January 18, 2022

Remarkable Mate

Remarkable business & finance

MACA (ASX:MLD) Has A Somewhat Strained Balance Sheet

David Iben put it well when he said, ‘Volatility is not a risk we care about. What we care about is avoiding the permanent loss of capital.’ When we think about how risky a company is, we always like to look at its use of debt, since debt overload can lead to ruin. We note that MACA Limited (ASX:MLD) does have debt on its balance sheet. But is this debt a concern to shareholders?

When Is Debt A Problem?

Generally speaking, debt only becomes a real problem when a company can’t easily pay it off, either by raising capital or with its own cash flow. In the worst case scenario, a company can go bankrupt if it cannot pay its creditors. However, a more common (but still painful) scenario is that it has to raise new equity capital at a low price, thus permanently diluting shareholders. By replacing dilution, though, debt can be an extremely good tool for businesses that need capital to invest in growth at high rates of return. The first step when considering a company’s debt levels is to consider its cash and debt together.

See our latest analysis for MACA

What Is MACA’s Net Debt?

As you can see below, at the end of June 2021, MACA had AU$117.0m of debt, up from none a year ago. Click the image for more detail. However, it does have AU$127.9m in cash offsetting this, leading to net cash of AU$10.9m.

debt-equity-history-analysis

How Healthy Is MACA’s Balance Sheet?

Zooming in on the latest balance sheet data, we can see that MACA had liabilities of AU$414.9m due within 12 months and liabilities of AU$206.3m due beyond that. Offsetting this, it had AU$127.9m in cash and AU$284.7m in receivables that were due within 12 months. So its liabilities outweigh the sum of its cash and (near-term) receivables by AU$208.7m.

This deficit is considerable relative to its market capitalization of AU$266.5m, so it does suggest shareholders should keep an eye on MACA’s use of debt. Should its lenders demand that it shore up the balance sheet, shareholders would likely face severe dilution. While it does have liabilities worth noting, MACA also has more cash than debt, so we’re pretty confident it can manage its debt safely.

But the other side of the story is that MACA saw its EBIT decline by 8.6% over the last year. If earnings continue to decline at that rate the company may have increasing difficulty managing its debt load. There’s no doubt that we learn most about debt from the balance sheet. But it is future earnings, more than anything, that will determine MACA’s ability to maintain a healthy balance sheet going forward. So if you want to see what the professionals think, you might find this free report on analyst profit forecasts to be interesting.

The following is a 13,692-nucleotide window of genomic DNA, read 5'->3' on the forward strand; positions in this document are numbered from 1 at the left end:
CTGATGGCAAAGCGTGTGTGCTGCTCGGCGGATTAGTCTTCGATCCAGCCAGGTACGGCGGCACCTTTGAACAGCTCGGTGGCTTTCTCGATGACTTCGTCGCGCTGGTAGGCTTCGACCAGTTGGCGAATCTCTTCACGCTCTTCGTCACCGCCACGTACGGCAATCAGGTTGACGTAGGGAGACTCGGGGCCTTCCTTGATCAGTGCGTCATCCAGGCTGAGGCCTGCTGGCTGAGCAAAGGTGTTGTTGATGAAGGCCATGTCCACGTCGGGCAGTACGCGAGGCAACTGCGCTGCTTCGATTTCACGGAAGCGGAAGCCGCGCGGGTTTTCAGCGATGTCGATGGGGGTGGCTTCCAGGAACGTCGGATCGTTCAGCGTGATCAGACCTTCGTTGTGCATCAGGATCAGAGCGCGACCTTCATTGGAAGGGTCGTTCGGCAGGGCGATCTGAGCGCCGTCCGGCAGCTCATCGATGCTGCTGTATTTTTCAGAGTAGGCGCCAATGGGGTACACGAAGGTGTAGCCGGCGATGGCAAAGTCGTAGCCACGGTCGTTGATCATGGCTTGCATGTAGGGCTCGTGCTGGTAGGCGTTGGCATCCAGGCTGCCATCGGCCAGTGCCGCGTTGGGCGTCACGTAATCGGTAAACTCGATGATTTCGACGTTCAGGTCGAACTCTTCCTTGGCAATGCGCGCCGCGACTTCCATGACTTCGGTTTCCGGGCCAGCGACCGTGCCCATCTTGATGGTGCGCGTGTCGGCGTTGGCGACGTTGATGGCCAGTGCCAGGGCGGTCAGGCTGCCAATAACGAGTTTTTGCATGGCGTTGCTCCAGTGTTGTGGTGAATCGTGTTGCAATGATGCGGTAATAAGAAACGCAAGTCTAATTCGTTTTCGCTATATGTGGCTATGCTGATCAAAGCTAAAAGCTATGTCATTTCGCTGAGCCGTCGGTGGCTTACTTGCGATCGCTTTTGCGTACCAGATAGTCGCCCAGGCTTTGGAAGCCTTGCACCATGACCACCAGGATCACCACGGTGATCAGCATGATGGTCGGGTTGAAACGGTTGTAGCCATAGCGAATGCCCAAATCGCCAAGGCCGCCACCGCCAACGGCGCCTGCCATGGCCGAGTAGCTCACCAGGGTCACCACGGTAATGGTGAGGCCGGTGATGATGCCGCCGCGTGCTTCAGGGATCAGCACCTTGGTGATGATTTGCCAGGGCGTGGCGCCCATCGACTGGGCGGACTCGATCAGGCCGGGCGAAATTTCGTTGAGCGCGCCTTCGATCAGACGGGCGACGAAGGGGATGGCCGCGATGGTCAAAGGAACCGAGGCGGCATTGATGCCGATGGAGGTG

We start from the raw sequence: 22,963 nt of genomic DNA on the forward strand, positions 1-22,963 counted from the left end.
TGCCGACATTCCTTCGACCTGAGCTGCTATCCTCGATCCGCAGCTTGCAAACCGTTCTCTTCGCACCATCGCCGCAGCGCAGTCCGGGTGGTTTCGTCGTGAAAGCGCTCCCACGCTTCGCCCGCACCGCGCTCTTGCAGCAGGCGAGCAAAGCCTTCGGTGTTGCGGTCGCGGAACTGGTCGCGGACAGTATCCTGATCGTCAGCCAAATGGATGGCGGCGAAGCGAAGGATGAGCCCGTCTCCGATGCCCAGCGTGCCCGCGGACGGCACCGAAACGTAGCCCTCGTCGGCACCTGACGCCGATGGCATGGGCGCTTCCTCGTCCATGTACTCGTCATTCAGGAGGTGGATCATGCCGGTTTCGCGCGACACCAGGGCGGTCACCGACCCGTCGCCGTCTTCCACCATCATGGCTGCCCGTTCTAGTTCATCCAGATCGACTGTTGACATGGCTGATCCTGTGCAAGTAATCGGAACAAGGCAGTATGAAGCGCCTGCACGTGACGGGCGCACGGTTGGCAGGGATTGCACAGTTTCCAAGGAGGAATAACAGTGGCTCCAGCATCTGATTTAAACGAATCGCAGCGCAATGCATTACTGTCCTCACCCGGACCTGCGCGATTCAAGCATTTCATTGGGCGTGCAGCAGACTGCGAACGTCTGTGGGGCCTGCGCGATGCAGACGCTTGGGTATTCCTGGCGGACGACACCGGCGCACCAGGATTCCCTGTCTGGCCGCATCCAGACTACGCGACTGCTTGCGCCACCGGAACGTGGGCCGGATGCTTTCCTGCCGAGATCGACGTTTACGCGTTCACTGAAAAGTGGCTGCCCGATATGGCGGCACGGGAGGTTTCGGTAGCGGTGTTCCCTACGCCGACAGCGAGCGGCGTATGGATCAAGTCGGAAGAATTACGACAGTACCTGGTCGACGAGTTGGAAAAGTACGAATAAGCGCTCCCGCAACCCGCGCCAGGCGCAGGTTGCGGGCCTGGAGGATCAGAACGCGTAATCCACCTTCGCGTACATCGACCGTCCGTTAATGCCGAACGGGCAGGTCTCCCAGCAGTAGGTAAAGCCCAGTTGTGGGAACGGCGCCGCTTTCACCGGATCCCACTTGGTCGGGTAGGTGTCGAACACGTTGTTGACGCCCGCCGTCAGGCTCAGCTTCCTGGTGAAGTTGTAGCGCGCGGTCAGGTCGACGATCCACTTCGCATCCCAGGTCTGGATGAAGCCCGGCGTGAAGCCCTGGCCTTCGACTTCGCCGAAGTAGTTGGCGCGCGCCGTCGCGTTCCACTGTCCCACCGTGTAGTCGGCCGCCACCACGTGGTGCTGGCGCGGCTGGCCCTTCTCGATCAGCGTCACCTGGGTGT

Finally, a business needs free cash flow to pay off debt; accounting profits just don’t cut it. MACA may have net cash on the balance sheet, but it is still interesting to look at how well the business converts its earnings before interest and tax (EBIT) to free cash flow, because that will influence both its need for, and its capacity to manage debt. Looking at the most recent three years, MACA recorded free cash flow of 33% of its EBIT, which is weaker than we’d expect. That weak cash conversion makes it more difficult to handle indebtedness.

Summing up

Although MACA’s balance sheet isn’t particularly strong, due to the total liabilities, it is clearly positive to see that it has net cash of AU$10.9m. So although we see some areas for improvement, we’re not too worried about MACA’s balance sheet. The balance sheet is clearly the area to focus on when you are analysing debt. However, not all investment risk resides within the balance sheet – far from it. For instance, we’ve identified 2 warning signs for MACA that you should be aware of.

If you’re interested in investing in businesses that can grow profits without the burden of debt, then check out this free list of growing businesses that have net cash on the balance sheet.

This article by Simply Wall St is general in nature. We provide commentary based on historical data and analyst forecasts only using an unbiased methodology and our articles are not intended to be financial advice. It does not constitute a recommendation to buy or sell any stock, and does not take account of your objectives, or your financial situation. We aim to bring you long-term focused analysis driven by fundamental data. Note that our analysis may not factor in the latest price-sensitive company announcements or qualitative material. Simply Wall St has no position in any stocks mentioned.

Have feedback on this article? Concerned about the content? Get in touch with us directly. Alternatively, email editorial-team (at) simplywallst.com.

https://finance.yahoo.com/news/maca-asx-mld-somewhat-strained-040623111.html